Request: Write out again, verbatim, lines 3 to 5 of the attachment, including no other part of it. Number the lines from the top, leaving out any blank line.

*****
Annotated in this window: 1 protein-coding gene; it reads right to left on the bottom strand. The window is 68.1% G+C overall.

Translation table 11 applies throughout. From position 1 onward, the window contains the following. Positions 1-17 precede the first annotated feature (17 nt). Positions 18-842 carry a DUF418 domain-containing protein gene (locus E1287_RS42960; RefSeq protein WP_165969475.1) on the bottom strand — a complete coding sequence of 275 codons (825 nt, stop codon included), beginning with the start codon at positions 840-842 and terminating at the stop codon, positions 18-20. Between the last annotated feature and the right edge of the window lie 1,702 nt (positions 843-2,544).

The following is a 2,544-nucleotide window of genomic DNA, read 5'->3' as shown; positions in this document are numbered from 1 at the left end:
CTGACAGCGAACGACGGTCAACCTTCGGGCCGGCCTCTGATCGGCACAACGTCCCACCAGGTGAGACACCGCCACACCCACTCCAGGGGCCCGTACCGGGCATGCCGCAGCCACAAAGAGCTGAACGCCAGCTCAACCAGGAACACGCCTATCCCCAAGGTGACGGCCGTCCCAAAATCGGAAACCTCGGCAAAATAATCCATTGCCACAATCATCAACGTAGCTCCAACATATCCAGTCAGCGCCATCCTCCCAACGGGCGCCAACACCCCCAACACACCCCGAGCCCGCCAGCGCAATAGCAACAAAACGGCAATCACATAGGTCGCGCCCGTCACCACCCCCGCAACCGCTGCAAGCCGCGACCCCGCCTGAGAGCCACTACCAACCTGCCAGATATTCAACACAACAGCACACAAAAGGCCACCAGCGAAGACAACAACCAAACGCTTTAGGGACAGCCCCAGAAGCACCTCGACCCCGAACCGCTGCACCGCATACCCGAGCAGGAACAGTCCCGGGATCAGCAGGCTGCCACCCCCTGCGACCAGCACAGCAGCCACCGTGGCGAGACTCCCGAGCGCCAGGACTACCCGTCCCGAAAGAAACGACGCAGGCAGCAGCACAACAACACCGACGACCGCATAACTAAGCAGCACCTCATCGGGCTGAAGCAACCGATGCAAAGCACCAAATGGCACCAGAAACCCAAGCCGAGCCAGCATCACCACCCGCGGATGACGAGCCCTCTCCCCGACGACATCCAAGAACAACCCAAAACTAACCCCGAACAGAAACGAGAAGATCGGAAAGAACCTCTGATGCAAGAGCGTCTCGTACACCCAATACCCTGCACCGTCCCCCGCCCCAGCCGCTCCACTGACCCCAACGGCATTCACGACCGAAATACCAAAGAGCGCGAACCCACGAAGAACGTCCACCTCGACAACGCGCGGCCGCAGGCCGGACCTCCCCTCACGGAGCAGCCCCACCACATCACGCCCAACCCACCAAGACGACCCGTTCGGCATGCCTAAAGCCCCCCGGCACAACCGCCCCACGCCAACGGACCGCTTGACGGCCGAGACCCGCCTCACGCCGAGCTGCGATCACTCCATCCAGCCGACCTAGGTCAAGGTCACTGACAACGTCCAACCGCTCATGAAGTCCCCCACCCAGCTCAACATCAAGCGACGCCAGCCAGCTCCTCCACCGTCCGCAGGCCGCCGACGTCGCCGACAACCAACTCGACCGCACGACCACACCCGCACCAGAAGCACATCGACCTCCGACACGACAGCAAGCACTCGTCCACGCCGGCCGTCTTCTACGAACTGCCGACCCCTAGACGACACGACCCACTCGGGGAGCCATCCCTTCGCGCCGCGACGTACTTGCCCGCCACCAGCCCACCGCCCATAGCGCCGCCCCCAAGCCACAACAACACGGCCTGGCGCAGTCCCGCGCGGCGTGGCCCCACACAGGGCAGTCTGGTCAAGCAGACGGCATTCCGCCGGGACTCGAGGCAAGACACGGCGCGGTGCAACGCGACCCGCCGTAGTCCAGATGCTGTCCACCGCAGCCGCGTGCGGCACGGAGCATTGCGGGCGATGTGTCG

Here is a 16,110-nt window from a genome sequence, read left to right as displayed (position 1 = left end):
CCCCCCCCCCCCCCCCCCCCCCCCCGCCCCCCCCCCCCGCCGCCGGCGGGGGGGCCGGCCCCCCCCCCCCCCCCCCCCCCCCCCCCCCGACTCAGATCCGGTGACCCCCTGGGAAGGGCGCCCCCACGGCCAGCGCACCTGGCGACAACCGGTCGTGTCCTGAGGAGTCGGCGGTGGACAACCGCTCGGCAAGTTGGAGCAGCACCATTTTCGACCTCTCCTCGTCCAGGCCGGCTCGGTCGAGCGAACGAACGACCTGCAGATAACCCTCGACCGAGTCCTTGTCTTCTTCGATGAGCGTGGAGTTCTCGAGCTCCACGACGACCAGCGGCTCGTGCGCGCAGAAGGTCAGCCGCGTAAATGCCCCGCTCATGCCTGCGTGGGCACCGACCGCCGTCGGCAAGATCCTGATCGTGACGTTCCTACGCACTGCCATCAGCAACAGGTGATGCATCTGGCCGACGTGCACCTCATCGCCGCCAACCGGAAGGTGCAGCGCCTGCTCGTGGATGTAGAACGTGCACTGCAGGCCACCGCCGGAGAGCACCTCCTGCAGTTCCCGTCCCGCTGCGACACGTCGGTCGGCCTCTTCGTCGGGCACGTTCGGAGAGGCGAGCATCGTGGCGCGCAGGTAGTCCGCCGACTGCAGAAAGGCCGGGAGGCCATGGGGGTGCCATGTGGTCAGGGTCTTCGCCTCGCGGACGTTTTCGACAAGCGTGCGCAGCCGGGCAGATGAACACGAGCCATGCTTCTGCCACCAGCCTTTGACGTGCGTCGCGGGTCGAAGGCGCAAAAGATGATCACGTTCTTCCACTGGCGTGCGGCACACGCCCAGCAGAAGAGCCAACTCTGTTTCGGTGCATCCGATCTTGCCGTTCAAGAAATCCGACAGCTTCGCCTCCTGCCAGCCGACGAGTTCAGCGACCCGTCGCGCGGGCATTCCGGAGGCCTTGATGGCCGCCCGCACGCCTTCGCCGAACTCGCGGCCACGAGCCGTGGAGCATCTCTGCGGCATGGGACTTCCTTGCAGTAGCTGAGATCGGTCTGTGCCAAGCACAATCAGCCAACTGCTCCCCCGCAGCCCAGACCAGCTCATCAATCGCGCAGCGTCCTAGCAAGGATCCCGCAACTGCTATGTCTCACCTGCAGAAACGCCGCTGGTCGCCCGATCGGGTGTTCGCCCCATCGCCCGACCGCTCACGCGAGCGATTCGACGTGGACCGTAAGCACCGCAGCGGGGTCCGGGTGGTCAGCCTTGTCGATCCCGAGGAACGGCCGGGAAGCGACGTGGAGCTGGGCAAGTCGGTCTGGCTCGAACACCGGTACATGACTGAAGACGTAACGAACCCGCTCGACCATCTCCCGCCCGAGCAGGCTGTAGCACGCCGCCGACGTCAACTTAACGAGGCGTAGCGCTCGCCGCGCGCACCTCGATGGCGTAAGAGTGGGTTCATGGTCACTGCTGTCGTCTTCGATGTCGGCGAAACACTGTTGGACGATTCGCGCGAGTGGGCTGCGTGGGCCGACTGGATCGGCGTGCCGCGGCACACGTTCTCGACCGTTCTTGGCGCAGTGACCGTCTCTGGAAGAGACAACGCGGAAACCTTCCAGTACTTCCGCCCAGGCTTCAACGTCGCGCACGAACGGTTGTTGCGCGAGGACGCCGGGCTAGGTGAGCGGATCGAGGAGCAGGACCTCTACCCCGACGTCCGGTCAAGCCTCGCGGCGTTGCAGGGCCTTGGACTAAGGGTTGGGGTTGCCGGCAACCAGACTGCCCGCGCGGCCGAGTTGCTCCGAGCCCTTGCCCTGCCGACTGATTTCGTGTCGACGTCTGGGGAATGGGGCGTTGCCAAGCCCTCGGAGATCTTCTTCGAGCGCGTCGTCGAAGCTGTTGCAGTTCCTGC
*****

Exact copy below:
The following is a 2,544-nucleotide window of genomic DNA, read 5'->3' as shown; positions in this document are numbered from 1 at the left end:
CTGACAGCGAACGACGGTCAACCTTCGGGCCGGCCTCTGATCGGCACAACGTCCCACCAGGTGAGACACCGCCACACCCACTCCAGGGGCCCGTACCGGGCATGCCGCAGCCACAAAGAGCTGAACGCCAGCTCAACCAGGAACACGCCTATCCCCAAGGTGACGGCCGTCCCAAAATCGGAAACCTCGGCAAAATAATCCATTGCCACAATCATCAACGTAGCTCCAACATATCCAGTCAGCGCCATCCTCCCAACGGGCGCCAACACCCCCAACACACCCCGAGCCCGCCAGCGCAATAGCAACAAAACGGCAATCACATAGGTCGCGCCCGTCACCACCCCCGCAACCGCTGCAAGCCGCGACCCCGCCTGAGAGCCACTACCAACCTGCCAGATATTCAACACAACAGCACACAAAAGGCCACCAGCGAAGACAACAACCAAACGCTTTAGGGACAGCCCCAGAAGCACCTCGACCCCGAACCGCTGCACCGCATACCCGAGCAGGAACAGTCCCGGGATCAGCAGGCTGCCACCCCCTGCGACCAGCACAGCAGCCACCGTGGCGAGACTCCCGAGCGCCAGGACTACCCGTCCCGAAAGAAACGACGCAGGCAGCAGCACAACAACACCGACGACCGCATAACTAAGCAGCACCTCATCGGGCTGAAGCAACCGATGCAAAGCACCAAATGGCACCAGAAACCCAAGCCGAGCCAGCATCACCACCCGCGGATGACGAGCCCTCTCCCCGACGACATCCAAGAACAACCCAAAACTAACCCCGAACAGAAACGAGAAGATCGGAAAGAACCTCTGATGCAAGAGCGTCTCGTACACCCAATACCCTGCACCGTCCCCCGCCCCAGCCGCTCCACTGACCCCAACGGCATTCACGACCGAAATACCAAAGAGCGCGAACCCACGAAGAACGTCCACCTCGACAACGCGCGGCCGCAGGCCGGACCTCCCCTCACGGAGCAGCCCCACCACATCACGCCCAACCCACCAAGACGACCCGTTCGGCATGCCTAAAGCCCCCCGGCACAACCGCCCCACGCCAACGGACCGCTTGACGGCCGAGACCCGCCTCACGCCGAGCTGCGATCACTCCATCCAGCCGACCTAGGTCAAGGTCACTGACAACGTCCAACCGCTCATGAAGTCCCCCACCCAGCTCAACATCAAGCGACGCCAGCCAGCTCCTCCACCGTCCGCAGGCCGCCGACGTCGCCGACAACCAACTCGACCGCACGACCACACCCGCACCAGAAGCACATCGACCTCCGACACGACAGCAAGCACTCGTCCACGCCGGCCGTCTTCTACGAACTGCCGACCCCTAGACGACACGACCCACTCGGGGAGCCATCCCTTCGCGCCGCGACGTACTTGCCCGCCACCAGCCCACCGCCCATAGCGCCGCCCCCAAGCCACAACAACACGGCCTGGCGCAGTCCCGCGCGGCGTGGCCCCACACAGGGCAGTCTGGTCAAGCAGACGGCATTCCGCCGGGACTCGAGGCAAGACACGGCGCGGTGCAACGCGACCCGCCGTAGTCCAGATGCTGTCCACCGCAGCCGCGTGCGGCACGGAGCATTGCGGGCGATGTGTCG

Here is a 16,110-nt window from a genome sequence, read left to right as displayed (position 1 = left end):